The Terri Schiavo Debacle: What Have We Learned?
Editor's Note: This article originally appeared in the Volume 10, Number 1, Spring 2004 issue of Dignity, the Center’s quarterly publication. Subscriptions to Dignitas are available to CBHD Members. To learn more about the benefits of becoming a member click here.
The tale of Terri Schiavo began one night in 1990, with an unwitnessed cardiac arrest. Terri's husband Michael reportedly heard a noise and ran into the hallway to find his wife prone on the floor, unresponsive. Terri's electrocardiogram showed no electrical activity. She had suffered severe brain asphyxia (anoxic/hypoxic brain injury). The press has widely labeled this condition either "persistent vegetative state" or, more ominously, "permanent vegetative state."
"Persistent vegetative state" and "permanent vegetative state" both require that the person in question be unable to experience the environment or respond to stimuli in any fashion. Three neurologists have testified that these criteria are true of Terri; however, her parents have disseminated widely video clips apparently demonstrating their daughter's responsiveness to the environment and external stimuli. Two doctors have also stated that Terri is not in persistent vegetative state.
Years of deliberation in the court system eventually resulted in an October 2003 order to remove Terri's feeding tube. Less than a week later, Governor Jeb Bush, acting under authority of an emergency Florida congressional edict, ordered that Terri's feeding tube be reinserted. Regardless of what eventually happens, Terri Schiavo will join the ranks of Karen Ann Quinlan and Nancy Cruzan, whose cases are still being debated throughout the world today. We will likely never know the truth regarding Terri's expressed treatment wishes.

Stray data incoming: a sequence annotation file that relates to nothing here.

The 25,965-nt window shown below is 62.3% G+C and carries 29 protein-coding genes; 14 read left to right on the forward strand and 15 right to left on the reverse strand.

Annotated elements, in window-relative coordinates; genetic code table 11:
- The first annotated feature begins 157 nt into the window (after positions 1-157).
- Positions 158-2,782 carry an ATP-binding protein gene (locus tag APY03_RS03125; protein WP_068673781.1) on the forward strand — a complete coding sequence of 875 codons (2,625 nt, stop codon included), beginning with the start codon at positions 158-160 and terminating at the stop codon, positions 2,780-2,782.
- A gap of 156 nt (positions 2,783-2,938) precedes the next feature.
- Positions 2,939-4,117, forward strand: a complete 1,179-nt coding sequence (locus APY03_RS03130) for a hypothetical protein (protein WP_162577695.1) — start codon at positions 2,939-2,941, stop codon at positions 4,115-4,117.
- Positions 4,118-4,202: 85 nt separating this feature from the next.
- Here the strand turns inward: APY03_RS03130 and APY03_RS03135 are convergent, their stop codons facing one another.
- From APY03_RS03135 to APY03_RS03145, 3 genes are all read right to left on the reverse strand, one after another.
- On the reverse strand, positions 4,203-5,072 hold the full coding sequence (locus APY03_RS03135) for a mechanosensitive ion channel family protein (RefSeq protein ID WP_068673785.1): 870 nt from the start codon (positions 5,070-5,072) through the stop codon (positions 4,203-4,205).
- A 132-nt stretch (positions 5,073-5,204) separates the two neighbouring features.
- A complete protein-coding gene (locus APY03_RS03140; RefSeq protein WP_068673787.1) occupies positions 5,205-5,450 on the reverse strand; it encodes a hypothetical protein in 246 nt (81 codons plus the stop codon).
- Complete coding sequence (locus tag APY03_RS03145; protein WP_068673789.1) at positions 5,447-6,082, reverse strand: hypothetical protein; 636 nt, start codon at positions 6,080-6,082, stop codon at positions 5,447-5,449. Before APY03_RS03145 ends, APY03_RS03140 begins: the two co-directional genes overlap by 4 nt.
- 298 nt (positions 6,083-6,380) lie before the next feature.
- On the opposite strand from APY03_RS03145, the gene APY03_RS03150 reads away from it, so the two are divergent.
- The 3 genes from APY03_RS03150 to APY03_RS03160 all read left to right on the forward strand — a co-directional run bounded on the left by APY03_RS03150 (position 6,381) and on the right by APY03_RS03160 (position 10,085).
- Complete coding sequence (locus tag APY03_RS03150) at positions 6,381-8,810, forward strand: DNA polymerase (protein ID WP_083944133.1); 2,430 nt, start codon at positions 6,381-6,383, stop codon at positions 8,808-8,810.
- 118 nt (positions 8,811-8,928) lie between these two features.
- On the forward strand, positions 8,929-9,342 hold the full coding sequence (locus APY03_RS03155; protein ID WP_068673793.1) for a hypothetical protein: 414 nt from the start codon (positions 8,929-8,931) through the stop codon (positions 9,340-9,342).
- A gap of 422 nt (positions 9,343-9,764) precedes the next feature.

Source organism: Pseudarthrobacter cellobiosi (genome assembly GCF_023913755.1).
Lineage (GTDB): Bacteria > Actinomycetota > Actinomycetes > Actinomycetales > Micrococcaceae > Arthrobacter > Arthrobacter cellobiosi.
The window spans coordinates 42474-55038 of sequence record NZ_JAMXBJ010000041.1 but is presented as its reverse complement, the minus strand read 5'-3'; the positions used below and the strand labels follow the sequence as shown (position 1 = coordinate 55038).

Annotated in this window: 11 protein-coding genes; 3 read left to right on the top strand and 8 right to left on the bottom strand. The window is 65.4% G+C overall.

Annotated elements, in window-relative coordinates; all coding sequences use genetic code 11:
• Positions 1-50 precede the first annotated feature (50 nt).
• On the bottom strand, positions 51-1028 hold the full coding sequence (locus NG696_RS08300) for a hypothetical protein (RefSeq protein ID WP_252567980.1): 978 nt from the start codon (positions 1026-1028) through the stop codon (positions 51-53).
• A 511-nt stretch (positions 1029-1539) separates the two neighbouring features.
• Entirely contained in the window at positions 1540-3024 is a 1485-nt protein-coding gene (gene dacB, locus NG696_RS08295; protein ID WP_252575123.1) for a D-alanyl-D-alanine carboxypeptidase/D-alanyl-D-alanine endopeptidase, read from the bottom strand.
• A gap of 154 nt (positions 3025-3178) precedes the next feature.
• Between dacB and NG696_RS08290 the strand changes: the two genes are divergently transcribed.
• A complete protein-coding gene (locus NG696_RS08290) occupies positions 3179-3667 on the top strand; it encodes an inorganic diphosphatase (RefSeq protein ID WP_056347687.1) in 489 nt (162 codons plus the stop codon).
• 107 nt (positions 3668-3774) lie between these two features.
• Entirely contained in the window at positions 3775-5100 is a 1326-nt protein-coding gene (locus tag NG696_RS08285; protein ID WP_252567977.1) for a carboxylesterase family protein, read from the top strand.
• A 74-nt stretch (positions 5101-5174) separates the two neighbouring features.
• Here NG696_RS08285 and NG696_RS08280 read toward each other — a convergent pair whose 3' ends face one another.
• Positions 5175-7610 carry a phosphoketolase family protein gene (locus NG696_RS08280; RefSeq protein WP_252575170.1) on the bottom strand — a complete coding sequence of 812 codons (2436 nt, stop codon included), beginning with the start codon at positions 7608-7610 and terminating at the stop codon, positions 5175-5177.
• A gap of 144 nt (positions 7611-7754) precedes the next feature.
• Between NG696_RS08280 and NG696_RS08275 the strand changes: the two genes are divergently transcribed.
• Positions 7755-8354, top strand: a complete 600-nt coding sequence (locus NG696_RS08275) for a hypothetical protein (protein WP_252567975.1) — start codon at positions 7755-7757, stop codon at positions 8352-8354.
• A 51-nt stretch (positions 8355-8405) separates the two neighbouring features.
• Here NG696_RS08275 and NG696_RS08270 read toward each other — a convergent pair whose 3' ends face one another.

What have we learned about life and ethics from this saga? On what issues will discussions focus? Likely these will include advance directives, the "right to die," futility arguments, "quality of life," and civility in civic discourse.
Advance directives include living wills, health care power of attorney documents, and values statements. One might think that if a person's wishes were spelled out in black and white, decisions regarding his or her health care would be relatively straightforward. Unfortunately, this is often not the case. What do phrases such as "if there is no hope of recovery," "to alleviate further suffering," or "extraordinary measures" actually mean? Each of these phrases can convey a variety of things, yet these are the kinds of terms often employed in advance directives.
In most states, a living will dictates the interventions that a person would not wish to have performed in the event of imminent death. Unfortunately, a person's experience may alter his or her perceptions of the outcomes of such interventions. For example, "intubation and ventilation" may for many conjure up the thought of months on a ventilator, when it might in actuality involve only two days on a respirator followed by a full recovery. Similarly, though many people think of a "feeding tube" as a painful nasal tube, "artificial nutrition and hydration" would include the administration of any intravenous fluids or parenteral nutrition, even if employed briefly.